I attended the hugely entertaining daily briefings from the skipper: weather updates, our position, and yarns about life at sea, from piracy to mariners' lore. But I skipped the aerobics and the inevitable bridge school, missed out on the daily walk around the decks (10 times along the length, and five across the beam - the mile-long club), decided against mast-climbing, avoided knot-tying, and played truant from some lectures. There was plenty of entertainment, but none of it compulsory apart from emergency drill; I include that as entertainment because, until you have watched 150 people try to don a lifejacket you can have no conception of the variety of different ways it can be attempted. Interestingly, the emergency drill that was to have been held during the approach to Casablanca was postponed "because of inclement weather".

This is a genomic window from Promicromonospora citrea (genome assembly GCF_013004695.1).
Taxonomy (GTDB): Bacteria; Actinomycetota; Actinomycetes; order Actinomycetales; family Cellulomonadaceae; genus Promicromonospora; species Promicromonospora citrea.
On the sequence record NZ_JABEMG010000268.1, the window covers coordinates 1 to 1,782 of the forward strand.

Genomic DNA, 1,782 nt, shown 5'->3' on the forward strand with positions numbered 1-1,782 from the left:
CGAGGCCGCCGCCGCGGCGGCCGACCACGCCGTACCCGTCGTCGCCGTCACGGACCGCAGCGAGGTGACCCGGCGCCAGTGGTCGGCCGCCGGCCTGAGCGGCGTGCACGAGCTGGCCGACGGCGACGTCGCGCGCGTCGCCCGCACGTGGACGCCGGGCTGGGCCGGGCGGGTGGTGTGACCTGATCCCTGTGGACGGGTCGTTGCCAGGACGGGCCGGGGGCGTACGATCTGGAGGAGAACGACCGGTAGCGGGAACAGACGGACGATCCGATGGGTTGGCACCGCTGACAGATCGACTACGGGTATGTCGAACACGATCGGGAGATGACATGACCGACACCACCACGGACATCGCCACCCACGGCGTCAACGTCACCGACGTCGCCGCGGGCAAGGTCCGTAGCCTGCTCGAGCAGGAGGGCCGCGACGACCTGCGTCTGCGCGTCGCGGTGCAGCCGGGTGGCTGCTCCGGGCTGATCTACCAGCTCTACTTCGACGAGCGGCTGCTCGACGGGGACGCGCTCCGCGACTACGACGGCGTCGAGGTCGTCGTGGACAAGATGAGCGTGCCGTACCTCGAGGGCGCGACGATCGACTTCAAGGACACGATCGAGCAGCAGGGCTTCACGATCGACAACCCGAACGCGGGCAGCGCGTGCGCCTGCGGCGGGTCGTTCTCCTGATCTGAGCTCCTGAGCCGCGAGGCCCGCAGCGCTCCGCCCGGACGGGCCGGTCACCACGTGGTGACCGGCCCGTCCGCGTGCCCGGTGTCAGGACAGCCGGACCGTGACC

Mr Krafft's intention was to provide a luxury level of sailing for people who are well-heeled but who can't quite afford the extravagance of maintaining or chartering their own super-yacht. The price tag: £55m, including marble-lining for showers and bathrooms, a Turkish bath, and three swimming-pools on the sundeck. Now everyone can pretend he's an Onassis, the sole difference being that you can't alter the agreed course of the voyage. In return for something over £2,000, you get three weeks of indulgence. You can even choose your own menu - one passenger had warned that she had a diet permitting only 12 types of food (it was a list including bread and salt).